(We Don’t Need This) Fascist Groove Thang
Penthouse and Pavement
Formed by two ex-members of Human League, Heaven 17 took a similar, synthpop/new-wave sound into political realms with their exceptional first single, that quickly gained the honour of being banned by Radio 1 because of it daring to be left-wing, and to criticise (amongst others) Thatcher and Reagan. Not only are the lyrics deep with political comment and meaning, but the music is an equally complex beast, with multiple rhythms and effects stacked on top of each other without ever sounding messy. It is far better than Temptation, too.
Ace of Spades
Ace of Spades
Indisputably one of the greatest metal anthems of all, this is perhaps the pinnacle of the three-piece of Lemmy, “Fast” Eddie and “Philthy” Taylor’s work in the band – yeah, so Motorhead have been reliably great for years live, but frankly their recorded stuff in recent years has been passable at best. Maybe the problem is that they set the bar so sodding high with tracks like this. Just shy of three minutes of speed-fuelled, straight-ahead metal that isn’t subtle, isn’t pretty but is catchier than the plague and even after all these years is still a joy to hear.
Blister In The Sun
The anguished howl of horny loserdom, or perhaps just one damned catchy earworm? One of those songs that seems to have soundtracked everything going, it rocks hard despite being acoustic, and is utterly stuffed with hooks and memorable moments.
Afrika Bambaataa & The Soulsonic Force
One of the most obvious uses of Kraftwerk – among many – at least here Afrika Bambaataa used the building blocks of Trans Europe Express and Numbers to forge a spectacular, early electro tune that in its own way, was massively influential. There are hooks, there are grooves, there is the funk. It also sounds quasi-futuristic, which is partly testament to the genius of Kraftwerk as much as AB – but without this, whole swathes of hip-hop and dance music would simply not exist.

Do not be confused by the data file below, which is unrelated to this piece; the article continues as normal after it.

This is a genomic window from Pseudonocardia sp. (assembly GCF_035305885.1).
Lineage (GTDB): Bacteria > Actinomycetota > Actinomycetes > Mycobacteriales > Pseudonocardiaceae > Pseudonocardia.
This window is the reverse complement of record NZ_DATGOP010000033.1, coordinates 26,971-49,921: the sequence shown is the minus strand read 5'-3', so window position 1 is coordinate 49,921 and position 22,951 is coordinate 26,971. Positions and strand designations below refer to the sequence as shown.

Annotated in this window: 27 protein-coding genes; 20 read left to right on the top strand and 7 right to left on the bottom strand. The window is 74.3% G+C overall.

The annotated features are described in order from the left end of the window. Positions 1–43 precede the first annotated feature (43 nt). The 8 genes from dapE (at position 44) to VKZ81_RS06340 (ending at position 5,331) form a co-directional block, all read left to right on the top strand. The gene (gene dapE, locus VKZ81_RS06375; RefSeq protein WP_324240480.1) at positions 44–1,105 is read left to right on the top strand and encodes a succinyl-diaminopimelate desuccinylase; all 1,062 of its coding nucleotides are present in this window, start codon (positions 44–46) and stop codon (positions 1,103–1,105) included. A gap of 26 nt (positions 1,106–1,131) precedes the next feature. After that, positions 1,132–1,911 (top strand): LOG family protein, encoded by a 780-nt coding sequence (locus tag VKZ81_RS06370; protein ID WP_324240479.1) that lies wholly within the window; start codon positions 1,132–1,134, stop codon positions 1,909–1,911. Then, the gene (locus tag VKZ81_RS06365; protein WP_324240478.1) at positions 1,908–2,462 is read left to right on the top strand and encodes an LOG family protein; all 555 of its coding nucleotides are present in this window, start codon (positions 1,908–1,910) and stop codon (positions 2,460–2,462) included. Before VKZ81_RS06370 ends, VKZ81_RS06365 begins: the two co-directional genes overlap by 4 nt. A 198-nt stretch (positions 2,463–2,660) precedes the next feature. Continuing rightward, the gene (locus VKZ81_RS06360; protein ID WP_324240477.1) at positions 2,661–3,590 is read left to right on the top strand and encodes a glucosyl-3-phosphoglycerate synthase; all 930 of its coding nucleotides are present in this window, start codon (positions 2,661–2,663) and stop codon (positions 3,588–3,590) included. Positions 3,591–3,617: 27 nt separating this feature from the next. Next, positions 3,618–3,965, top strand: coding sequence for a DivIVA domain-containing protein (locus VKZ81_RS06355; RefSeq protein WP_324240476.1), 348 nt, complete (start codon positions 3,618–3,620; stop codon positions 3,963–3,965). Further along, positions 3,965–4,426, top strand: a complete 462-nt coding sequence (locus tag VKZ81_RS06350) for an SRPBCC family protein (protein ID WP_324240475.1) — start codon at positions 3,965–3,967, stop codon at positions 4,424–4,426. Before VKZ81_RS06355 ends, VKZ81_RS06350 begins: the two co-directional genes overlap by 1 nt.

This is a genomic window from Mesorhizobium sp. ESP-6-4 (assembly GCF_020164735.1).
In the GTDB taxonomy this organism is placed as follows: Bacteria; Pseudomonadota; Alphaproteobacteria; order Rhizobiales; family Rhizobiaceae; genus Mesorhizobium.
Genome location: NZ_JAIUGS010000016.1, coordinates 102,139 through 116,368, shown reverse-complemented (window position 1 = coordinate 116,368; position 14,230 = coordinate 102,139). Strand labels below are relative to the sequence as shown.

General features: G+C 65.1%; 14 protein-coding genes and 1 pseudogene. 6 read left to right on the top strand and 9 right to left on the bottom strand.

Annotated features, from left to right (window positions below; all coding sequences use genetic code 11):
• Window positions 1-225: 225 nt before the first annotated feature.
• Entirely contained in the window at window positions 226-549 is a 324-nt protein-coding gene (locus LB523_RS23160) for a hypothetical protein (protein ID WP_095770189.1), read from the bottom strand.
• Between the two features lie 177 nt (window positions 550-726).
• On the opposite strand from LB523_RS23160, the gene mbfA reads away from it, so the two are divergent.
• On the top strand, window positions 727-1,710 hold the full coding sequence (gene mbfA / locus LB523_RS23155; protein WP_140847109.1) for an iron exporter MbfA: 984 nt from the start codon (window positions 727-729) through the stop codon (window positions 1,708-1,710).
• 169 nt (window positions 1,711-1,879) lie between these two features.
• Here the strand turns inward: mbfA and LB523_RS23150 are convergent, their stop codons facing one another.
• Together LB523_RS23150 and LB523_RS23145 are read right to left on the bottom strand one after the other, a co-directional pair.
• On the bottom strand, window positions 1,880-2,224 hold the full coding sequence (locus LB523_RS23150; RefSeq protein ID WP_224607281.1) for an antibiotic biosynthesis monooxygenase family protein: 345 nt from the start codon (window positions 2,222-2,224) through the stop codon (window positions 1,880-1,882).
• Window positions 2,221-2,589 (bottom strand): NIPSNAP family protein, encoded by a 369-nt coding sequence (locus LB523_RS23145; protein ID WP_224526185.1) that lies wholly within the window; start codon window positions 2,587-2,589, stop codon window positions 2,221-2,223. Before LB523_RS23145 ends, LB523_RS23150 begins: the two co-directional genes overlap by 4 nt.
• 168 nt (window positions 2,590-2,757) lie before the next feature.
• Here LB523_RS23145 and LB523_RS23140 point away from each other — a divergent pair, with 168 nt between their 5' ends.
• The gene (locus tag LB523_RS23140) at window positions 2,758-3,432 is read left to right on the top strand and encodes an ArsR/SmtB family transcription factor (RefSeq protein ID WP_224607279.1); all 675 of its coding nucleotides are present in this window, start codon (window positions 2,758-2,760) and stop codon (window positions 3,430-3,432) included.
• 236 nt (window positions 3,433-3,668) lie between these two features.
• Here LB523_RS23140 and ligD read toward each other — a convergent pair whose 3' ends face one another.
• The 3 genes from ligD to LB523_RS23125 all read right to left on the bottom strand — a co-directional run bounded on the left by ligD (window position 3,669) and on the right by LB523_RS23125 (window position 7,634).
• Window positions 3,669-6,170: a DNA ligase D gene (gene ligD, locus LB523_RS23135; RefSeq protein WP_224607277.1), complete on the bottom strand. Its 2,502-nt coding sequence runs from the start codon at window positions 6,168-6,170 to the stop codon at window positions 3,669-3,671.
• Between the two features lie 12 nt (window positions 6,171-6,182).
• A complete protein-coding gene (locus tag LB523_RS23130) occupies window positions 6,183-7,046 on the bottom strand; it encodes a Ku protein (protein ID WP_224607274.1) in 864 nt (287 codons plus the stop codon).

A tough choice between this and Ashes to Ashes – but in the end I plumped for this. There is just something about this song that I love deeply. Nile Rodgers infused Bowie’s songcraft with a sense of, well, almost disco, and it is bursting with life. That astonishing, rousing intro, a blistering chorus – not to mention yet another iconic video – and not surprisingly it became a massive hit.
Amid the futuristic, techno-industrial-thrash-death-metal hybrid that was Fear Factory’s iconic Demanufacture was one song that immediately stood out somewhat, as it was rather more sparse and melodic, perhaps, than the rest of the album. A closer look at the CD booklet confirmed that this was a cover, but to my sixteen-year-old eyes/ears, Head of David meant nothing to me. What I didn’t know at the time was that this was a cover of a song of one of Justin Broadrick’s pre-Godflesh bands, and all the more remarkable was how little Fear Factory tinkered with the song – aside from obviously giving it a rather more electronic-tinted production, it was just simply bigger. The brilliance of the song is clear from the rough-and-ready original, that’s for sure…
Lean On Me (ah-li-ayo)
The Circle and the Square
An album I remember my dad loving at the time, and I rediscovered it after many years a little while back, when it saw a re-issue of the album appear. And remarkably, it has aged gracefully, being another of those albums that cast the net wider in influences than the usual western pop-rock, with various “world” influences sneaking in here and there, but with a political sensibility and an ear for melody that made for a cracking album – and some glorious singles, including this one. A massive hit in 1985 in the UK (apparently the most played song on radio that year), and it isn’t hard to see why, with that huge, huge chorus and bright, upfront production. A band somewhat unfairly forgotten, I think…
Public Image, Ltd
John Lydon has allowed himself to become such a figure of ridicule at times (those godawful butter adverts, some ill-advised public statements, reforming The Sex Pistols more than once) that it has overshadowed the total brilliance of some of the work he has done, like PiL. Taking punk and post-punk into overtly different spaces – particularly the dub reggae undertow that other punks before had dabbled in, but nothing like Jah Wobble’s bass-work – they released striking album after striking album, and their singles were frequently exceptional too. None more so than this, a tribute apparently to the-then continuing uprising in-and-out-of South Africa fighting against Apartheid, an anthemic, brooding call-to-arms all held together by Lydon’s firebrand vocal performance – “anger is an energy” indeed.